This is work is important, but what’s crucial is that we make a shift from targeting pieces of the culture in a reactive way to proactively changing the broader culture in a more lasting way. We need to spend less time worrying about ultraconservative misogynists and extremist politicians and focus on shifting the way we all think about sexual assault and consent. We need to think and act much, much bigger.
Instead of pressuring Facebook to take down offensive groups like “It’s not rape if you yell ‘surprise’ ” (yes, that group really exists), feminist leaders should be petitioning to get in a room with Mark Zuckerberg and Sheryl Sandberg to brainstorm ways that the company can actively push an anti-rape message. In addition to creating our own alternative media, we need to be working with and within existing mainstream media. I want to see a show do for sexual consent and sexual autonomy what Glee has done for LGBT issues. I want to see a “yes means yes” model in our sexual health textbooks, but I also want to see it on the cover of Glamour magazine. We need a multi-faceted, nationwide campaign so widespread that every person who opens a newspaper, watches television, goes online or just walks down the street knows about it.
The time is ripe for going big. The American public, young women especially, are ready for a new message about sexuality and for a definition of rape that is accurate, strong, progressive and indisputable.
When Vice President Joe Biden gave a press conference last year about the administration’s efforts to curb sexual violence in schools, he laid some groundwork, saying, “No means no. No means no if you’re drunk or sober. No means no if you’re in bed in the dorm or on the street. No means no even if you said yes first and changed your mind. No means no—and it’s a crime…”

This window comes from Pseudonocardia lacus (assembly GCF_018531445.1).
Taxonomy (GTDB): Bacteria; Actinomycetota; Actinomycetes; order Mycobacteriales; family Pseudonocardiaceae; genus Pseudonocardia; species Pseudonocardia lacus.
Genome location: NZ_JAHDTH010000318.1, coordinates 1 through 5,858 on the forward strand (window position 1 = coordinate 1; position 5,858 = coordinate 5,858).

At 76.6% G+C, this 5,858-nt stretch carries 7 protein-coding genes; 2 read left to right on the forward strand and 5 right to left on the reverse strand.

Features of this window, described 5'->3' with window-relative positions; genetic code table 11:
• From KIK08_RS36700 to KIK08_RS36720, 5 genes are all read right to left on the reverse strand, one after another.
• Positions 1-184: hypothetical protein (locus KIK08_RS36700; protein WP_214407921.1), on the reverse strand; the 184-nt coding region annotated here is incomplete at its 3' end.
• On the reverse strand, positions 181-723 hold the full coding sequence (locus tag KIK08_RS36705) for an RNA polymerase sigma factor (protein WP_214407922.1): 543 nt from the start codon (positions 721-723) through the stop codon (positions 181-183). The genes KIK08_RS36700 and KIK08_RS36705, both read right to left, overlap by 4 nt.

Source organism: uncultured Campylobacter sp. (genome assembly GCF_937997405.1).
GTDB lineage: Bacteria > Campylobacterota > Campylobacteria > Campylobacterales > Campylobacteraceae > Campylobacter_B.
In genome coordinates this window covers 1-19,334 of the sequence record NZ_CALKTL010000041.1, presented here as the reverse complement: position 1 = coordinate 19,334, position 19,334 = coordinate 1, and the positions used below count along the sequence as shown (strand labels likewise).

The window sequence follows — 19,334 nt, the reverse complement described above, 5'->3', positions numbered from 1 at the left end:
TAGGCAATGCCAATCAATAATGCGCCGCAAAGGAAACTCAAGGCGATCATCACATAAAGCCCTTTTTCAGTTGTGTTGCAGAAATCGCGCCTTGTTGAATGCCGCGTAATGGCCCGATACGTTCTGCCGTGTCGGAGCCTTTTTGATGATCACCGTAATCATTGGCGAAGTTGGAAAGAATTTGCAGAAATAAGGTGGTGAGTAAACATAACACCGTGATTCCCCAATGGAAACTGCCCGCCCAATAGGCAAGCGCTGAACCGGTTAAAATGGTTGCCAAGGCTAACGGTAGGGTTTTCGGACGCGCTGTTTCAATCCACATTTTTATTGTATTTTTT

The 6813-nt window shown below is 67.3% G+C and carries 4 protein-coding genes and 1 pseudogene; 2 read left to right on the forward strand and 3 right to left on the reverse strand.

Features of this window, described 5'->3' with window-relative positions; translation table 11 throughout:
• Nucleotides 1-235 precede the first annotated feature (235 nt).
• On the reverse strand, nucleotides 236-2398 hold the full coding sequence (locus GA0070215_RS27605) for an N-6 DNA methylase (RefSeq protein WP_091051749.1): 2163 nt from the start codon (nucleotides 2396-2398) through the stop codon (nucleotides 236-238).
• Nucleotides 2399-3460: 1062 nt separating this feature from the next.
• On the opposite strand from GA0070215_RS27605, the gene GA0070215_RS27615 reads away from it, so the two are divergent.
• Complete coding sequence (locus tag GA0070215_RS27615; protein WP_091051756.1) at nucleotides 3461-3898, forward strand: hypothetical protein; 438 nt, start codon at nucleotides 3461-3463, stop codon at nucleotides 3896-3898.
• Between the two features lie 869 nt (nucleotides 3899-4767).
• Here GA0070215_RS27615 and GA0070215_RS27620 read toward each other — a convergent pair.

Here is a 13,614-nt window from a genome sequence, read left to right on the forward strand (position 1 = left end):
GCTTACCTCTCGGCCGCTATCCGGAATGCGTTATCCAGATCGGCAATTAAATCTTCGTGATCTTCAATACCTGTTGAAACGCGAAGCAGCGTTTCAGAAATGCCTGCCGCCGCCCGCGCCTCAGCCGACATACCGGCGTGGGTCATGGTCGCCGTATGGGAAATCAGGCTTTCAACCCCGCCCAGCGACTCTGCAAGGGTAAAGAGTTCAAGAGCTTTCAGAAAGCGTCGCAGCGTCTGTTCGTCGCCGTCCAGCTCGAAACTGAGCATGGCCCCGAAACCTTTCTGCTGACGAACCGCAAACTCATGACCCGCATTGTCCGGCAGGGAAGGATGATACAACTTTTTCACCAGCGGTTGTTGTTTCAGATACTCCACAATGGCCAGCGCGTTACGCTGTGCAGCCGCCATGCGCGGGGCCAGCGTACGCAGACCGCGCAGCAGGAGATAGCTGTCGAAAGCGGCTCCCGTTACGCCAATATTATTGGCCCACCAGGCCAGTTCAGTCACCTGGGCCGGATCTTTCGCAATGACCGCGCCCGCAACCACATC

This particular section of his speech—a strong message against rape, that called out victim-blaming, and put the blame squarely on the perpetrator—was tweeted and sent around Tumblr and blogs tens of thousands of times. No offense to the Vice President—but can you imagine the impact if wasn’t Joe Biden but Taylor Swift giving this message? Our politicians should be making bold feminist statements about sexual assault, but our pop culture icons need to be talking about it too.
Of course, the most important question to ask is: Is it possible to do all this with a definition of sexual assault that is not only widely understood and culturally accepted—but that is also comprehensive, intersectional and forward thinking? Can we get broad agreement around a definition of rape that shifts the focus away from the victim and onto the perpetrator, advocates for enthusiastic consent, and recognizes and centers structural inequities?
Clearly, this is just one piece of a tremendous battle. A widely accepted definition of rape—even a progressive, feminist one—will not change everything, and it won’t eradicate rape. But it is a necessary step to shift the culture.
The reason we have qualifiers—legitimate, forcible, date, gray—is because at the end of the day it’s not enough to say ‘rape’. We don’t believe it on its own and we want to know what “kind” of assault it was in order to make a value judgment about what really happened—and to believe that it couldn’t happen to us. It’s not because most people are bad, or want to blame rape victims. Americans are simply too mired in misogyny, and without feminist influence, to think any differently.
Thanks to widespread online activism and women’s issues dominating election discourse, feminism is enjoying a moment of real cultural power. Now is the time to use it.